I played all through primary school, so by the time I got to secondary school, I had a good head start, which was great! Luckily, my school had, and still has, a very specialist music department. Even though it’s a school wind band, the band travelled the world, and I had really excellent playing opportunities throughout all of that time. That really gave me the springboard, I suppose, to what I do now… There was no chance I was going to go off and do anything else! After doing A levels and a degree in music in London, I stayed with the music industry and ended up working in the retail side, and I absolutely love it!

You started saxophone at seven then?

Yes, on an old Buescher Aristocrat alto, quite a nice sax these days, but at that time, I didn’t appreciate what it was. It was quite the thing to learn, however it meant that I started learning clarinet afterwards, which, in hindsight, I wish had been the other way around.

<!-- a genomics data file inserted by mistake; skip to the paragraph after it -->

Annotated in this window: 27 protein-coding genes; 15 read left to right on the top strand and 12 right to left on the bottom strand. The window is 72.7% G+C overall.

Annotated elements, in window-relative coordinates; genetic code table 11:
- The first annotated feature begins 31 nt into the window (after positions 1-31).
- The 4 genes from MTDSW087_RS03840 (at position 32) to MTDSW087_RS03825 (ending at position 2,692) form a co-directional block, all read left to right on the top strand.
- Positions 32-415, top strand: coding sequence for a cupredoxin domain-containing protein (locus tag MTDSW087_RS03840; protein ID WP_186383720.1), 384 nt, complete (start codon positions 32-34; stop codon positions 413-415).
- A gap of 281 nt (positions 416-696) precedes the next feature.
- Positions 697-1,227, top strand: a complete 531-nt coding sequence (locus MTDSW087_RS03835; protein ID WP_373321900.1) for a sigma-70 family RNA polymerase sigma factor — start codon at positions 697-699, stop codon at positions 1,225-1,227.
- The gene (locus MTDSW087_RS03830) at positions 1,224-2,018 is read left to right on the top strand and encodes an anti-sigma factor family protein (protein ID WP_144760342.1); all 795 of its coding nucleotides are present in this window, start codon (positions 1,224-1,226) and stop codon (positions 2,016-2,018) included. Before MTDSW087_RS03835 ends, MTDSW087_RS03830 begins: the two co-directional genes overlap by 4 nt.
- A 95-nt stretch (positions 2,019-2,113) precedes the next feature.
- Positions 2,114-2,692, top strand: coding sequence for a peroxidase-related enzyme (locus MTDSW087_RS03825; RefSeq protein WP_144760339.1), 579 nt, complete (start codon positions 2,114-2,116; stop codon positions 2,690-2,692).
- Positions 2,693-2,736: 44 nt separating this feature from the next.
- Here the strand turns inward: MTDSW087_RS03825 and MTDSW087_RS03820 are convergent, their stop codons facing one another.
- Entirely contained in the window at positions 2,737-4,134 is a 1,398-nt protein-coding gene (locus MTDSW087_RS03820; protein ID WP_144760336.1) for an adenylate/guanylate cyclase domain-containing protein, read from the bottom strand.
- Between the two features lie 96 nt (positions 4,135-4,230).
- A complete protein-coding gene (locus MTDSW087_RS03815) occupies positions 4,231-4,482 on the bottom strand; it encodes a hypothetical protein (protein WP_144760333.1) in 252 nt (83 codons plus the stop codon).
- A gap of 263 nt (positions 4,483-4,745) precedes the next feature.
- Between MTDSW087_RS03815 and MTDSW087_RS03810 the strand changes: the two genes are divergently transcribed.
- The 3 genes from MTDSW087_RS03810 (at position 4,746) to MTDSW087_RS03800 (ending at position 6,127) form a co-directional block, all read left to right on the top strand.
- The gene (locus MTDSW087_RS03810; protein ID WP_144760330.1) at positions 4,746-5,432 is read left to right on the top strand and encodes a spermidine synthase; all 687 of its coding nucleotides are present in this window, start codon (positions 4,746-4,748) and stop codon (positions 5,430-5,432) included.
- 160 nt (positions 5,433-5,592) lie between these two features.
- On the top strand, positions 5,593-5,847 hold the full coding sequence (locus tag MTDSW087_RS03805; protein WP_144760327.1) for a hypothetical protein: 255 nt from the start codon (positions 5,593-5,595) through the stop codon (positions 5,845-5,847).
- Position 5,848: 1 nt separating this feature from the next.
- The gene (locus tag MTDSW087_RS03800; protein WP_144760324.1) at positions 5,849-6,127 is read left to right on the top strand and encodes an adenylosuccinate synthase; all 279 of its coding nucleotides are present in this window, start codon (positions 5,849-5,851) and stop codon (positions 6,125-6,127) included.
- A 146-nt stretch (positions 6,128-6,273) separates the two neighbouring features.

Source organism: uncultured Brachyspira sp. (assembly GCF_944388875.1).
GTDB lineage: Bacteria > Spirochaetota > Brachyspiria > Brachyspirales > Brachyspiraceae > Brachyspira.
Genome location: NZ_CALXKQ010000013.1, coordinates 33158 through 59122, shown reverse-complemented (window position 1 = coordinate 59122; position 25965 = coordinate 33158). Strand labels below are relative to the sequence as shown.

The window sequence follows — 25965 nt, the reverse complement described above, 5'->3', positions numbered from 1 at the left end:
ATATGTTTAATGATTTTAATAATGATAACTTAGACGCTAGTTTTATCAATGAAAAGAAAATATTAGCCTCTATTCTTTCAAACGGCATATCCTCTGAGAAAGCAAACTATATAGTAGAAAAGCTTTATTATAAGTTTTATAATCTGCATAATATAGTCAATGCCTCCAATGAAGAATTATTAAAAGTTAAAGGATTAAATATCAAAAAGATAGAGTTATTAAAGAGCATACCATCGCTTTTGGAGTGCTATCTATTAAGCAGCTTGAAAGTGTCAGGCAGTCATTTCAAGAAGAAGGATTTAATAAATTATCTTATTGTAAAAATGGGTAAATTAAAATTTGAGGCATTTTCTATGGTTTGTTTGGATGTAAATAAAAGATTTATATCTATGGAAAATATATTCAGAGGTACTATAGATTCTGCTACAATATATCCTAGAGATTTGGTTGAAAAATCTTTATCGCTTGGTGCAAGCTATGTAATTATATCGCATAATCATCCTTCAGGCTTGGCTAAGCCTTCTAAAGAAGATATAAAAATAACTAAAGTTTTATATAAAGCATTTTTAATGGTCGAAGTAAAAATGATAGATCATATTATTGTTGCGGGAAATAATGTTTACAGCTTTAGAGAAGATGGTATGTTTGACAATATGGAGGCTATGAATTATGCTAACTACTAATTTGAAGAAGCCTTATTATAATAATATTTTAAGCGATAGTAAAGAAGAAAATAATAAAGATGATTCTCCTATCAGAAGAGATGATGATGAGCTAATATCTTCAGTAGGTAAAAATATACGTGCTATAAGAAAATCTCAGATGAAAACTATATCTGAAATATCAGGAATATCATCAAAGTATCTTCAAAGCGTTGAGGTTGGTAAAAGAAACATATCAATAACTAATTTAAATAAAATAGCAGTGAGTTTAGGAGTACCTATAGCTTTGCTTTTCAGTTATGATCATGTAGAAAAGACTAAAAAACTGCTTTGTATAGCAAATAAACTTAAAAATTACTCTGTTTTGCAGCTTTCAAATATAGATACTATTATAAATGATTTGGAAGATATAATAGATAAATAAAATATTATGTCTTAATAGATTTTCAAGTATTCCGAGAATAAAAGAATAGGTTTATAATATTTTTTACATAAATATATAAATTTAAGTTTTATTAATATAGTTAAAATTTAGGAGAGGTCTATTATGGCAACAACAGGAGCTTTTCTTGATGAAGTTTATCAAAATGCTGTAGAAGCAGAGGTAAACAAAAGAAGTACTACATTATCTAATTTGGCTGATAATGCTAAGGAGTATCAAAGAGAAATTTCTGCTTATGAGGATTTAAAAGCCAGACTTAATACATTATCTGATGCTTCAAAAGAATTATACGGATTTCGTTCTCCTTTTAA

I suppose that is the more common transition, but everyone does things their own way, don’t they? Why and when did you start playing the clarinet?

I picked up the clarinet in secondary school, I just felt it was necessary to do. At that point I had no idea that I would specialise in the clarinet so much in a future career sense, in terms of advice.

Did you play anything else at all? Or stick with woodwind?

I learnt a little bit of piano, but I’m terrible at it. It wasn’t for want of trying, believe me. I studied flute for a while, but I’ve always wanted to play the cornet, but I’ve never got round to it, but that might change…

I’m curious, why have you always wanted to play cornet?